But then a little streak of orange on a leave of a tall evening primose where I had been watching pinhead sized jumping weevils. Another Cerambycid? Or a very narrow Netwing? From the expert came the e mail shout 'Holy cow, that is a fascinating beetle! ' We both tentatively talked of Elytroleptus sp., but none that we knew.  What Steven Lingafelter then found looked all wrong at first glance: A beetle not red, but yellow and even called E. luteus. But as an experienced collector and taxonomist he knows that dried specimens may change from red to yellow, and that species are sometimes described from dry museum specimens. Maybe the author was never lucky enough to see our bug alive and beautifully contrasted by a green leaf.  The other details, like proportions, leg coloration, and costae on the elytra fit very well. So I guess he got the correct id!

Elytroleptus luteus
 
Check out the distribution for this beetle: it just makes it across the Mexican Border into Arizona, but it's found all through Central America.


Longhorns in the genus Elytroleptus are considered mimics of toxic beetles in the family Lycidae whom they closely resemble.
Close to the Longhorn imitator, I found a Jumpingspider that was trying to take down one of the toxic Lycids. It released the beetle unharmed. I do not know if my camera disturbed it or if it found the beetle unpalatable.



Tuesday, July 3, 2018

Does the Palo Verde Rootborer really kill Palo Verde Trees?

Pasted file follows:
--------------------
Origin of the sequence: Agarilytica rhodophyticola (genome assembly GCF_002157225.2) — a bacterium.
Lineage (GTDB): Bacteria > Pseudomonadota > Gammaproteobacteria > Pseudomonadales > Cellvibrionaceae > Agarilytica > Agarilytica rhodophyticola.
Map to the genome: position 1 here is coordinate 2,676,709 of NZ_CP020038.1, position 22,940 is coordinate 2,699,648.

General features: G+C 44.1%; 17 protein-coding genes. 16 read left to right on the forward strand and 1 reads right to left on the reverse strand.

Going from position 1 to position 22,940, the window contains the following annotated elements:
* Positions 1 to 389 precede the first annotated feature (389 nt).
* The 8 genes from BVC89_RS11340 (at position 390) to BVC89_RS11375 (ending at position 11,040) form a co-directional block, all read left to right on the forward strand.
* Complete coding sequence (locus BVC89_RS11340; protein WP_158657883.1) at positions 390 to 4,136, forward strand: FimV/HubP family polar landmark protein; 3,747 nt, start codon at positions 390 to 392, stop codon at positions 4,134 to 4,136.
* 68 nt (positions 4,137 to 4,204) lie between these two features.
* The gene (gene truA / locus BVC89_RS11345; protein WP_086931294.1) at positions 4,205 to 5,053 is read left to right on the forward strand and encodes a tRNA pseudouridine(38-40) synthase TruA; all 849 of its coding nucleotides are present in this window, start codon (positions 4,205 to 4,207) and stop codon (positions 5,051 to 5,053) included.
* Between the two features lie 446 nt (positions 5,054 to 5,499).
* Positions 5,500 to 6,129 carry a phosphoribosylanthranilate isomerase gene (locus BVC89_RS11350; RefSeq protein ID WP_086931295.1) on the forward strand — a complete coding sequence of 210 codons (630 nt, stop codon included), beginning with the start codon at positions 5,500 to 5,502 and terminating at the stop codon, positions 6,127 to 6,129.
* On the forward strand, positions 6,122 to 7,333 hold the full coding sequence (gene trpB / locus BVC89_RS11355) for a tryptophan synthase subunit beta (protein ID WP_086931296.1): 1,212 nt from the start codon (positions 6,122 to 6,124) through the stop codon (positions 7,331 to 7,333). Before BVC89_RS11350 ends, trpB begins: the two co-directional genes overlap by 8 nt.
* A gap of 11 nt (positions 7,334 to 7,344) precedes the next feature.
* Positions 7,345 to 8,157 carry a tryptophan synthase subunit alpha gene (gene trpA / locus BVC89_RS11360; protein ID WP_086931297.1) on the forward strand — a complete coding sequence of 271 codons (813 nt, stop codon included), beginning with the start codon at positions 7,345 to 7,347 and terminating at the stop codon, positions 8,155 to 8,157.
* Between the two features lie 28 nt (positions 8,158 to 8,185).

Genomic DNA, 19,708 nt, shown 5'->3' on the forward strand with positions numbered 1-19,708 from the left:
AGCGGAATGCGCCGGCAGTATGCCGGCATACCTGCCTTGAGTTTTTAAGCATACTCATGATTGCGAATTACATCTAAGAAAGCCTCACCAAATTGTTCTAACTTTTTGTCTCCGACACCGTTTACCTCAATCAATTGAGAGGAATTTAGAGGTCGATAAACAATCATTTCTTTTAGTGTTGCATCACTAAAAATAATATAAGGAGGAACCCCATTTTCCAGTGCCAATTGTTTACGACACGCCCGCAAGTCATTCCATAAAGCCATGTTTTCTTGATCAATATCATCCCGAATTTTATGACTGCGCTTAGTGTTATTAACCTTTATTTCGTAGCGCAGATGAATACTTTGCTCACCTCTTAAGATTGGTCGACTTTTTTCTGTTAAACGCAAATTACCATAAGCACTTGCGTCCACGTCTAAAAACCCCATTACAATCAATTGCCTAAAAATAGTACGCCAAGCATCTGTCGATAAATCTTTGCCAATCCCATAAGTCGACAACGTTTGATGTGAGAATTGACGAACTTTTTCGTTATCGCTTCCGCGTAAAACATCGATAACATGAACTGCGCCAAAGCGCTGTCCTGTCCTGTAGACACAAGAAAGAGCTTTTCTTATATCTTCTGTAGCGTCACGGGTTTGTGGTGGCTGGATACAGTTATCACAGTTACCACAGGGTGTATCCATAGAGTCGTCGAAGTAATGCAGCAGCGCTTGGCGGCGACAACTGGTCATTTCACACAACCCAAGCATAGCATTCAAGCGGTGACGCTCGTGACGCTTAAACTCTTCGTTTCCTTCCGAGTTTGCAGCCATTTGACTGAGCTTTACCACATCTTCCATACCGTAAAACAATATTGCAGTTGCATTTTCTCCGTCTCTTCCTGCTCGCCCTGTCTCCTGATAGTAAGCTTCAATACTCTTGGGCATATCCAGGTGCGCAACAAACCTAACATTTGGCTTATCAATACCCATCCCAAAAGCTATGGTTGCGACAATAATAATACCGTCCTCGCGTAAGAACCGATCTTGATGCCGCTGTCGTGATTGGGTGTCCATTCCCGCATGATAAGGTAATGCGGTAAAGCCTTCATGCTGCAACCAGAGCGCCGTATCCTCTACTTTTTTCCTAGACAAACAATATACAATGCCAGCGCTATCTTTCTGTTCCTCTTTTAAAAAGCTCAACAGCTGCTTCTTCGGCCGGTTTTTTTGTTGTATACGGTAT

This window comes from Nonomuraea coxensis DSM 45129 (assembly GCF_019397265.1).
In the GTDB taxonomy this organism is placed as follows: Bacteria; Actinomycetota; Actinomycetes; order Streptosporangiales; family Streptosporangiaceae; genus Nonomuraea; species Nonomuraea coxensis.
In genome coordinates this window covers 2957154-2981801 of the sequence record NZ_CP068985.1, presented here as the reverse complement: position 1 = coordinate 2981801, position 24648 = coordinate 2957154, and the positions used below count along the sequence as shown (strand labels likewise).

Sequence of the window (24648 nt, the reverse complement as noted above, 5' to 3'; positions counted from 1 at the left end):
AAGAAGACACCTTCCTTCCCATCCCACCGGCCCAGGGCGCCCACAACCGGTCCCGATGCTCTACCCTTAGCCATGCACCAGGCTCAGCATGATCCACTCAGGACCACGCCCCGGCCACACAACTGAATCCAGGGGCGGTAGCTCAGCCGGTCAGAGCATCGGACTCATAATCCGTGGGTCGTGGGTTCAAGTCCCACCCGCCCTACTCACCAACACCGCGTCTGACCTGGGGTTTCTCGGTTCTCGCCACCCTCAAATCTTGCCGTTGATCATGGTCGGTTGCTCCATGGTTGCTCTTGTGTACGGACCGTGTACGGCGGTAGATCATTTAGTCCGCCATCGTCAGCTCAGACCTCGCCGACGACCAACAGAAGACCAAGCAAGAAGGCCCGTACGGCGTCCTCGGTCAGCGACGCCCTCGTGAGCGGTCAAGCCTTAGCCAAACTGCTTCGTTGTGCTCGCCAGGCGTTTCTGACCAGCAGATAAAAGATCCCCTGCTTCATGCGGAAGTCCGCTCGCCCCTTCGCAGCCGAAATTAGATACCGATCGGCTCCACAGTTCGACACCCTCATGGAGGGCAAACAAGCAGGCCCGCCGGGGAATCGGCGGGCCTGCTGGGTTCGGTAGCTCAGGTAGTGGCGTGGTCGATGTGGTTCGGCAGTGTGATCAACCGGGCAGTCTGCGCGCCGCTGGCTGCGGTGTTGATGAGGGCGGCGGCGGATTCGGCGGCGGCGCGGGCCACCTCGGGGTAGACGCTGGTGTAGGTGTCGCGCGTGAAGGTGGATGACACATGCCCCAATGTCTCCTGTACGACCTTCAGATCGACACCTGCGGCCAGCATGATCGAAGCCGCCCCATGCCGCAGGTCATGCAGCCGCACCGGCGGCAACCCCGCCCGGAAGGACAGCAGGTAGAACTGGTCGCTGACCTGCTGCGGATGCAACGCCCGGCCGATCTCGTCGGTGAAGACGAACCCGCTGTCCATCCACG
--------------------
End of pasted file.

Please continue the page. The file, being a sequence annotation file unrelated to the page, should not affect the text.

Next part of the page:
Check your porch lights: It's Palo Verde Rootborer season in Tucson. The huge, up to 4 in long beetles emerge from the ground, mate at night, and lay eggs into or close to dead Palo Verde roots (and probably other trees, too).  
Like every year, friends tell me that 'tree people' claim that the beetles are responsible for the demise of many trees. I don't think these 'tree experts' have done much conclusive research to base this opinion on. What they see is a downed Palo Verde tree with beetle grubs around its roots. 


Palo Verde Root Borer Pupa

 Some larvae are big enough or already pupated to make an identification possible, and they are indeed Palo Verde Rootborers. But did the beetle larvae even really damage the tree roots? Palo Verde Rootborers are prionins. Most (not all) of this subfamily of Longhorns feed on dead wood, mostly even on decaying substrate like old stumps, not on living tissue. 

When water is very scarce, branches die and break off, decreasing the evaporative surface area. Note that for this tree leaves are a luxury, only present right after a very good rain fall. Photosynthesis is performed in the green bark of trunk and branches.
 For Palo verde trees, leaves are a luxury that they only enjoy right after productive rains. Most of the year, they rely for their photosynthesis on the green bark of trunk and branches. That means that the bark also has pores that cause evaporation. During droughts, there are no leaves to drop. So Palo verdes famously react to adverse conditions by dropping whole branches. The branches are dead before they break off, but the main trunk survives with the potential to regrow when the drought finally ends. Maybe under ground, roots that aren't reaching any water source are also cut off  and left to die. Carl A. Olson and several other knowledgeable folks assume that the Palo Verde larvae are primarily feeding on those dead or dying roots.
Consider that desert trees and desert beetles evolved together and the trees survived the onslaught of the beetles just fine for eons. Of course,  climate change could  make the trees more susceptible and tilt that equilibrium. It's possible.


Even the competition of a saguaro that used it as a nurse tree might eventually kill a Palo Verde if there is not enough water for both